Many insects are beneficial to your garden: native bees, ladybugs, native parasitic wasps, damsel bugs, lacewings, and more. They eat or kill the bad bugs such as aphids, hornworms, borers, cucumber beetles, mealybugs, and spider mites. There are a few ways to attract and protect beneficial insects. One, plant a mix of native plants for your area that support wildlife and insect life. Beneficial insects often need a consistent supply of accessible nectar, so flowers with short tubes such as asters, sunflowers, coneflowers, and herbs are great. The National Wildlife Federation has a native plant finder to search for plants that attract wildlife in your local area by providing habitat and nectar. Two, don’t use pesticides or sprays because you might inadvertently kill beneficial insects. Three, learn to tolerate some damage to plants (for example, without aphids, you won’t have as many ladybugs—so it’s a give-and-take situation). Over time, the right balance of beneficial insects to bad bugs will develop. To learn more about designing a garden that benefits your local ecosystem, read Doug Tallamy’s book The Living Landscape: Designing for Beauty and Biodiversity in the Home Garden.

Photo by Karen Chapman.

7. Visit Gardens of the Southwest (in person or from home)

There are many extraordinary gardens, so we created a collection of self-guided day trips with beautiful photos to browse from home, along with insights and information to help you plan your next trip and make the most of your time in each location!

Phoenix Day Trip: See the Xeriscape Demonstration Garden, Desert Botanical Garden, and The Rose Garden at Mesa Community College. All recommended by horticulturist Noelle Johnson.
Tucson Day Drip: Local expert Monica Hemingway takes you through Tohono Chul, Pima Master Gardener Public Demonstration Gardens, and Tucson Botanical Gardens.
Denver Day Trip: See beautiful sustainable gardens: the Aurora Water-Wise Garden, Denver Botanic Gardens’ Steppe Garden, and the Gardens at Kendrick Lake. All guided by Colorado native Jodi Torpey.
Austin Day Trip: Visit 3 outstanding gardens recommended by local expert Diana Kirby: the Lady Bird Johnson Wildflower Center, the Zilker Botanical Garden, and the Mayfield Park and Preserve.
Salt Lake City Day Trip: Local landscape designer Cynthia Nielson Bee takes you to Red Butte Botanical Garden (pictured), Conservation Garden Park, and dening, Ashton Gardens at Thanksgiving Point.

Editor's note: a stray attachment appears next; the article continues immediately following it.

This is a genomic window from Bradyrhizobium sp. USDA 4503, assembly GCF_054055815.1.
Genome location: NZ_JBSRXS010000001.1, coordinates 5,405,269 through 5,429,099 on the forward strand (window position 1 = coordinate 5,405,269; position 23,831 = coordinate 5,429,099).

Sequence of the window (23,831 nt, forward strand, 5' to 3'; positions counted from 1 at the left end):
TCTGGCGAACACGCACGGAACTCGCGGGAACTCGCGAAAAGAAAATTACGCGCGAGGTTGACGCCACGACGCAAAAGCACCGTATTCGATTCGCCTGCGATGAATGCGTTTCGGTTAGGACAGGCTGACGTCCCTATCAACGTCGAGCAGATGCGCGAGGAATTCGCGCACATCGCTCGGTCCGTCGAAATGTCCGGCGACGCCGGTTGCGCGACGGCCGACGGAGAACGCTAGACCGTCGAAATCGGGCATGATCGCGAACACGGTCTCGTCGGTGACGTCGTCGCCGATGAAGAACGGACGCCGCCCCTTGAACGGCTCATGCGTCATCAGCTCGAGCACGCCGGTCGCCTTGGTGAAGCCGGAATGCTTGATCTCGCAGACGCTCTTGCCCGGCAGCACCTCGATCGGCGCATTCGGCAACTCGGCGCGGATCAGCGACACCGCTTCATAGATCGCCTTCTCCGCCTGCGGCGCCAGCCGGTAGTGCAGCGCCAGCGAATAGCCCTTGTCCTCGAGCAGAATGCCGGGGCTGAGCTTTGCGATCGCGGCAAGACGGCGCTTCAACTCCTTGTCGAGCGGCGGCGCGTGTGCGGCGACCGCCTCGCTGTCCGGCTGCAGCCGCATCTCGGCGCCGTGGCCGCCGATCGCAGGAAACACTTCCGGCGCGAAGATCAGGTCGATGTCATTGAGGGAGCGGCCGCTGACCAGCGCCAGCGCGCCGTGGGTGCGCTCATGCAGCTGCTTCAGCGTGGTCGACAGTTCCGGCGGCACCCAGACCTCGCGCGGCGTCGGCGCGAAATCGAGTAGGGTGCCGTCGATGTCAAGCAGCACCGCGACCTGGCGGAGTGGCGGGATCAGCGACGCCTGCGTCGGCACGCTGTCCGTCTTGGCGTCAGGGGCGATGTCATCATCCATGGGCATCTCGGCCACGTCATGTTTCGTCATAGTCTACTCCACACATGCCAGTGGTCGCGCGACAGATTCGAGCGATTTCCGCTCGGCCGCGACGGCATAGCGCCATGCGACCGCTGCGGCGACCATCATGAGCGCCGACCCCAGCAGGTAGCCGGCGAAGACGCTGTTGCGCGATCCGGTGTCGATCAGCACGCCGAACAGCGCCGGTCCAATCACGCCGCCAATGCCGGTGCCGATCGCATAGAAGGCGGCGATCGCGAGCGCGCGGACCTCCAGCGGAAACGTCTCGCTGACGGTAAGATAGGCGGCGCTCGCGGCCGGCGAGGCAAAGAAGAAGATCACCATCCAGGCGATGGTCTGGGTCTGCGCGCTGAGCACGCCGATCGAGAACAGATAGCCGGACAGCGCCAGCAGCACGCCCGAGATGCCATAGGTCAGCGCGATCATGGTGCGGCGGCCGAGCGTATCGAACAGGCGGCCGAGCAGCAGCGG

Photo by Proven Winners.

8. Blooming Now

Lavender (pictured) is a great way to deter mosquitos and other pests while enjoying summer nights out in the garden. Use it in the kitchen too—put a dried spring in your sugar jar for a sweet infusion.

Long blooming and drought tolerant, red hot poker (Kniphofia) is a great perennial to have, not just for the cool upright flowers but to welcome pollinators as well.

Great for moonlight gardens and cottage gardens, shasta daisies love the sun, but brighten up the night too!

Photo courtesy Central Texas Gardener.

9. Get Out of the Heat and Read a Good Blog

When you want a break from the heat or if you’re interested in getting ideas for your Southwest garden, check out Central Texas Gardener, where there's not only blog posts, but video as well. You'll be taken on tours of gardens, find resources, meet gardeners, and more. Looking for a little fun too? Let us introduce you to "The Brandon's" of Vivero Growers in Austin, TX. They shared a pruning tip with us about taking care of perennials in summer heat on our Instagram page.

10. Sow Fall Crops & Refresh Your Tomatoes

The beginning of fall is already next month, so it’s time to sow those fall crops. Some crops to sow in the Southwest in August include broccoli, beets, cabbage, cauliflower, carrots, lettuce (head and leaf types), onions, peas, radishes, spinach, turnips, and winter squash. Be sure to double check that the crops you want to plant will mature before your first frost date. If you already have tomatoes growing, now is a good time to cut back your tomato plants to about 1 foot tall. If you fertilize the plants well and are consistent with deep watering, you’ll be able to harvest tomatoes into the fall.